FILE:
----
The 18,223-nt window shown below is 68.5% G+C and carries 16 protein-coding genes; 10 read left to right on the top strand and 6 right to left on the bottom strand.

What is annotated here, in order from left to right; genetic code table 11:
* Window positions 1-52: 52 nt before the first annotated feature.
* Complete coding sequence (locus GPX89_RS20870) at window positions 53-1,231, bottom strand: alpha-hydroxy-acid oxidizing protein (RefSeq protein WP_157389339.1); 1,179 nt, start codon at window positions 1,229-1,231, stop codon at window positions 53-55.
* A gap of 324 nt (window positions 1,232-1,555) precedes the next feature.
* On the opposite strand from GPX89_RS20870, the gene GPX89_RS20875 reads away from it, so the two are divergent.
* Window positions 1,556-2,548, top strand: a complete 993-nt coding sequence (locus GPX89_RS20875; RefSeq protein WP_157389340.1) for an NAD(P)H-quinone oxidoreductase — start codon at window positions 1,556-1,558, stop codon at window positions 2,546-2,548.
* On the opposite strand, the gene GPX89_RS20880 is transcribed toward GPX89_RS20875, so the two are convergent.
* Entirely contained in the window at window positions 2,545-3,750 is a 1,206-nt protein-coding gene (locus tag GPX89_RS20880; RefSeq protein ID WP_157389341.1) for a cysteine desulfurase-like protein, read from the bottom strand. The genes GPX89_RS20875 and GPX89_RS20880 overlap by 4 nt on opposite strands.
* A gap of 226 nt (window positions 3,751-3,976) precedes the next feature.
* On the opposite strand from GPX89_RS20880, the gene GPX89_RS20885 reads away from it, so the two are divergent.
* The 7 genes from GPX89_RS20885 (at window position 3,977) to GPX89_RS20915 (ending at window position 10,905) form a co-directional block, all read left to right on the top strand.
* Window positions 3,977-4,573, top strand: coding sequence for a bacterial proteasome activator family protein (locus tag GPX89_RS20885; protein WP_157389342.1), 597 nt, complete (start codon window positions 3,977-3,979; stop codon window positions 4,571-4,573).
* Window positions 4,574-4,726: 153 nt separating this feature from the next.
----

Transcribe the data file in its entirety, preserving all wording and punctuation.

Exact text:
The 18,223-nt window shown below is 68.5% G+C and carries 16 protein-coding genes; 10 read left to right on the top strand and 6 right to left on the bottom strand.

What is annotated here, in order from left to right; genetic code table 11:
* Window positions 1-52: 52 nt before the first annotated feature.
* Complete coding sequence (locus GPX89_RS20870) at window positions 53-1,231, bottom strand: alpha-hydroxy-acid oxidizing protein (RefSeq protein WP_157389339.1); 1,179 nt, start codon at window positions 1,229-1,231, stop codon at window positions 53-55.
* A gap of 324 nt (window positions 1,232-1,555) precedes the next feature.
* On the opposite strand from GPX89_RS20870, the gene GPX89_RS20875 reads away from it, so the two are divergent.
* Window positions 1,556-2,548, top strand: a complete 993-nt coding sequence (locus GPX89_RS20875; RefSeq protein WP_157389340.1) for an NAD(P)H-quinone oxidoreductase — start codon at window positions 1,556-1,558, stop codon at window positions 2,546-2,548.
* On the opposite strand, the gene GPX89_RS20880 is transcribed toward GPX89_RS20875, so the two are convergent.
* Entirely contained in the window at window positions 2,545-3,750 is a 1,206-nt protein-coding gene (locus tag GPX89_RS20880; RefSeq protein ID WP_157389341.1) for a cysteine desulfurase-like protein, read from the bottom strand. The genes GPX89_RS20875 and GPX89_RS20880 overlap by 4 nt on opposite strands.
* A gap of 226 nt (window positions 3,751-3,976) precedes the next feature.
* On the opposite strand from GPX89_RS20880, the gene GPX89_RS20885 reads away from it, so the two are divergent.
* The 7 genes from GPX89_RS20885 (at window position 3,977) to GPX89_RS20915 (ending at window position 10,905) form a co-directional block, all read left to right on the top strand.
* Window positions 3,977-4,573, top strand: coding sequence for a bacterial proteasome activator family protein (locus tag GPX89_RS20885; protein WP_157389342.1), 597 nt, complete (start codon window positions 3,977-3,979; stop codon window positions 4,571-4,573).
* Window positions 4,574-4,726: 153 nt separating this feature from the next.